Dozens dead, ceasefire urged as Sudan battles rage for second day



The deadly conflict between Sudan's army and the paramilitary Rapid Support Forces (RSF) in the capital Khartoum has killed at least 56 people and wounded hundreds, arousing international communities to urge a ceasefire and worry about further escalation.

Violence erupted early Saturday morning after weeks of deepening tensions between army chief Abdel Fattah al-Burhan and his deputy, Mohamed Hamdan Daglo, commander of the large and heavily-armed paramilitary RSF, with each accusing the other of starting the fight.

This is the first such outbreak since both joined forces to oust president Omar Hassan al-Bashir in 2019.

Both sides claim they control key sites. Daglo's RSF say they have seized the presidential palace, Khartoum airport and other strategic sites, but the army insist they are in charge, with the air force late Saturday urging people to stay indoors as it continued air strikes targeting RSF bases.

The RSF and the military have been competing for power as political factions negotiate forming a transitional government after a 2021 military coup.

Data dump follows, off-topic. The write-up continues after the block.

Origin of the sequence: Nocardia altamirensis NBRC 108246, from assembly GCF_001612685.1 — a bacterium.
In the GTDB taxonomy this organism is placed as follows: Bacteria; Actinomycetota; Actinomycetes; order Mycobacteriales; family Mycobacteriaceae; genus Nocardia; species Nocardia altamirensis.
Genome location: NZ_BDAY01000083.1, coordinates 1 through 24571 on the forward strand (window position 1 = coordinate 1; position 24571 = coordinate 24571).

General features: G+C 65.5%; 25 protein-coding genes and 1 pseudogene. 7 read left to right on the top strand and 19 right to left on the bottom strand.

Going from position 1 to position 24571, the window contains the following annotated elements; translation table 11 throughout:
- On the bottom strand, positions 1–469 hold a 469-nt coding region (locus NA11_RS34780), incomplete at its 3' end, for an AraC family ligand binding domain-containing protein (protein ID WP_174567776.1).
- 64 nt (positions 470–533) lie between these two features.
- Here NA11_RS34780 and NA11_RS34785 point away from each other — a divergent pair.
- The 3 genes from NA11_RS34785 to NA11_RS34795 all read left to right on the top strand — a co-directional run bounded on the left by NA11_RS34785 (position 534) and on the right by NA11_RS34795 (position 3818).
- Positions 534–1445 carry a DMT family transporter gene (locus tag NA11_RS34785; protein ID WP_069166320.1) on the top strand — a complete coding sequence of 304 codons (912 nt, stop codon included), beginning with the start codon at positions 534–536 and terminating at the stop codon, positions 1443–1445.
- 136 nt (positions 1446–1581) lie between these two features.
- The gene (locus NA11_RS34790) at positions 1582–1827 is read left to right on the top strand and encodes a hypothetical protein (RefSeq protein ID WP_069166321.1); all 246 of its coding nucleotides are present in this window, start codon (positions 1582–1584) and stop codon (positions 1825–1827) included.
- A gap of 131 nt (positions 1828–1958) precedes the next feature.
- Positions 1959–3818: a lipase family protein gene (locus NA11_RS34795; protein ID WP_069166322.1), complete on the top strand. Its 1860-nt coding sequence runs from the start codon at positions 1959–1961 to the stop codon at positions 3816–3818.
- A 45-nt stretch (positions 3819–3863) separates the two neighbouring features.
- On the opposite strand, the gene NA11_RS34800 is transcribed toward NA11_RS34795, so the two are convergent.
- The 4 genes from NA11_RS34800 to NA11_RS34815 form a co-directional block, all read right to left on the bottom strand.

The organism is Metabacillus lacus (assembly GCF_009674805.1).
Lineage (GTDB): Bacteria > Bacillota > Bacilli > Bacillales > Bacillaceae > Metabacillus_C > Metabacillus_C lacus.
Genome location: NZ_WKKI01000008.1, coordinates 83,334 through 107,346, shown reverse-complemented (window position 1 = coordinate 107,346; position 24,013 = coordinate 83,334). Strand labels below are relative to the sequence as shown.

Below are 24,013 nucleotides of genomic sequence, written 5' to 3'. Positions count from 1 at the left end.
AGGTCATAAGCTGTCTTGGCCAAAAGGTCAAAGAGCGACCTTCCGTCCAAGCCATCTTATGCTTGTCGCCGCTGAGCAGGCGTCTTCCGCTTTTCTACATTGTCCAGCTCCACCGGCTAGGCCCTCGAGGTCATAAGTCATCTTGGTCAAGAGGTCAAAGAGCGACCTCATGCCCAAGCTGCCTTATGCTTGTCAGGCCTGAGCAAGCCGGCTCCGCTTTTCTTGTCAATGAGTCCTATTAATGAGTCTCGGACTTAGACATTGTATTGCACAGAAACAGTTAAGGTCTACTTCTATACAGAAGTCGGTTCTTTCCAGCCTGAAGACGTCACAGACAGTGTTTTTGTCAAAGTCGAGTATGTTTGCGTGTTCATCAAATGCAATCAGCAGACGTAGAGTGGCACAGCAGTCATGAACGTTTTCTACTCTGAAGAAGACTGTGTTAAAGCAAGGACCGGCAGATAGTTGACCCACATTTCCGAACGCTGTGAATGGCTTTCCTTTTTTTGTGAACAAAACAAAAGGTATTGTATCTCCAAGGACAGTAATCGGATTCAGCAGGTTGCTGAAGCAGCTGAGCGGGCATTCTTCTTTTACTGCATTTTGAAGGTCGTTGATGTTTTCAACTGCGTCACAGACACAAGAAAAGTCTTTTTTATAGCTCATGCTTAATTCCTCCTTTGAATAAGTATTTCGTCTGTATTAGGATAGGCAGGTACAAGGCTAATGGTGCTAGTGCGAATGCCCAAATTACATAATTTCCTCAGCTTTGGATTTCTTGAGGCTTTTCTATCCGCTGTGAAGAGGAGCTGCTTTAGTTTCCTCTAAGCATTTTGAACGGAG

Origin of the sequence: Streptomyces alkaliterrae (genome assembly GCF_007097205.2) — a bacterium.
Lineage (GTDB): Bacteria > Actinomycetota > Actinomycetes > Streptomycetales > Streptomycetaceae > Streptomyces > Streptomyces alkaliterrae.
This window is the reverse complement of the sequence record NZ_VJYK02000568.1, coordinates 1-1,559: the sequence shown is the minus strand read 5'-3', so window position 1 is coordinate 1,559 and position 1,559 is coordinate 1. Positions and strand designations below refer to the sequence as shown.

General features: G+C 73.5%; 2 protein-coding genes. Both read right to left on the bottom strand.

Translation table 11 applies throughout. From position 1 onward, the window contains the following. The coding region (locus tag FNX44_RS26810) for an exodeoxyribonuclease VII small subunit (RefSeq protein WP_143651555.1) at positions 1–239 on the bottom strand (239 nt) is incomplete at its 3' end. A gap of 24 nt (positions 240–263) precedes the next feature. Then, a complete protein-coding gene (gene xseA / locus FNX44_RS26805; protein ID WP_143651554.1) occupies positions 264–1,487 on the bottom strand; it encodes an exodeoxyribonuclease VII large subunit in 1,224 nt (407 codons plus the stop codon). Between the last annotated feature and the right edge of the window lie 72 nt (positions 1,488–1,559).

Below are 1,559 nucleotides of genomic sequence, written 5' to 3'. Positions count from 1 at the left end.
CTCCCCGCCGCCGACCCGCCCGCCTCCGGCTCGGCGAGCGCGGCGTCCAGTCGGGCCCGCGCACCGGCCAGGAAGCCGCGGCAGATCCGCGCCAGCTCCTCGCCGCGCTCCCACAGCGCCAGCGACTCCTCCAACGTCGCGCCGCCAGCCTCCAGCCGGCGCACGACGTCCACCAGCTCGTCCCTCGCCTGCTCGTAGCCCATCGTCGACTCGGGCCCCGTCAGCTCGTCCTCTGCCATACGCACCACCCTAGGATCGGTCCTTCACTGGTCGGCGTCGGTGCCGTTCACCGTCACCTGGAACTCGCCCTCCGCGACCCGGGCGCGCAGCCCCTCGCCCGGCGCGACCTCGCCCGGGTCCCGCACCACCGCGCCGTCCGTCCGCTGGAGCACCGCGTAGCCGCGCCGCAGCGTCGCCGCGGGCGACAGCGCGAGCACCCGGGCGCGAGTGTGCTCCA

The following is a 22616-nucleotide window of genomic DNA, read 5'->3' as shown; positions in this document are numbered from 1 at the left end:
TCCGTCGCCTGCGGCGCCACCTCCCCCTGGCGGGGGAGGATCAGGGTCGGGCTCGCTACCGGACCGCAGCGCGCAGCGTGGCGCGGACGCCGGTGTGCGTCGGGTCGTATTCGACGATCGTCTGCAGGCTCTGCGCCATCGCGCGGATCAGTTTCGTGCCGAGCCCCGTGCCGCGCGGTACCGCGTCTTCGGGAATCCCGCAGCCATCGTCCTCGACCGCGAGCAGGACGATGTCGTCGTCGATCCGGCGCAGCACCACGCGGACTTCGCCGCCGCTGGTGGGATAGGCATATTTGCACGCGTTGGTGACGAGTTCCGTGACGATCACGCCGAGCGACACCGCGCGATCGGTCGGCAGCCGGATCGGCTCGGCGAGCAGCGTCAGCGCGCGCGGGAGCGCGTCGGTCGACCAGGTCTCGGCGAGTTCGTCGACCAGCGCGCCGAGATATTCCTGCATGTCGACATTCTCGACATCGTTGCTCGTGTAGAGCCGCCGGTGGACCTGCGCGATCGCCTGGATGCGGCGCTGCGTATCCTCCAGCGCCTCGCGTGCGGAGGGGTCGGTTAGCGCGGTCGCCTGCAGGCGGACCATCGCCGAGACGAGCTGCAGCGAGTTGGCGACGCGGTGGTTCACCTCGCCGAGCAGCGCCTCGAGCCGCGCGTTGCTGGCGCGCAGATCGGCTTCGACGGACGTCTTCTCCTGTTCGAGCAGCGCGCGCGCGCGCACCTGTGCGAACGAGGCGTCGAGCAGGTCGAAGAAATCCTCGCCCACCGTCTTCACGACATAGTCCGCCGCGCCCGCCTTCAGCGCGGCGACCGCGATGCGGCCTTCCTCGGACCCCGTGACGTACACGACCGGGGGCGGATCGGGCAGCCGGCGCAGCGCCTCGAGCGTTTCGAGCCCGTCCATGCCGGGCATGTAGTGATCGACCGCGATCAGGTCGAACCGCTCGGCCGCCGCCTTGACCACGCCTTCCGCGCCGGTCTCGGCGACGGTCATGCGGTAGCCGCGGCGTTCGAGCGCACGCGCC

"The total number of deaths among civilians reached 56," said the Central Committee of Sudan Doctors, adding there were also "tens of deaths" among security forces, as well as around 600 wounded.

End to the hostilities urged

The raging conflict in Sudan has triggered widespread concerns and efforts by neighbors and regional bodies to end the violence intensified on Sunday.

Egypt and South Sudan, the two most influential direct neighbors to Sudan, offered on Sunday to mediate between Sudan's army and RSF, calling on them to "choose the voice of reason (and) peaceful dialgoue.

The African Union's Peace and Security Council called an emergency session on Sunday to discuss political and security developments in Sudan. And the Arab League Council is holding an emergency meeting at the permanent representatives' level to discuss the current situation in Sudan.

Besides, China and other international powers have earlier appealed for an immediate end to the hostilities.

UN chief Antonio Guterres called for "an immediate cessation of hostilities," while a Chinese foreign ministry spokesperson said on Sunday that China urged both sides in Sudan's armed conflict to end fighting as soon as possible and prevent the escalation of tensions

The spokesperson added that China hoped parties in Sudan will increase dialogue and jointly move forward the political transition process.

But the two generals appeared in no mood for talks. In an interview with UAE-based Sky News Arabia, Daglo, also known as Hemeti, said, "Burhan the criminal must surrender."

The army declared Daglo a "wanted criminal" and the RSF a "rebel militia", saying there "will be no negotiations or talks until the dissolution" of the group.

The latest violence came after more than 120 civilians had already been killed in a crackdown on demonstrations over the past 18 months.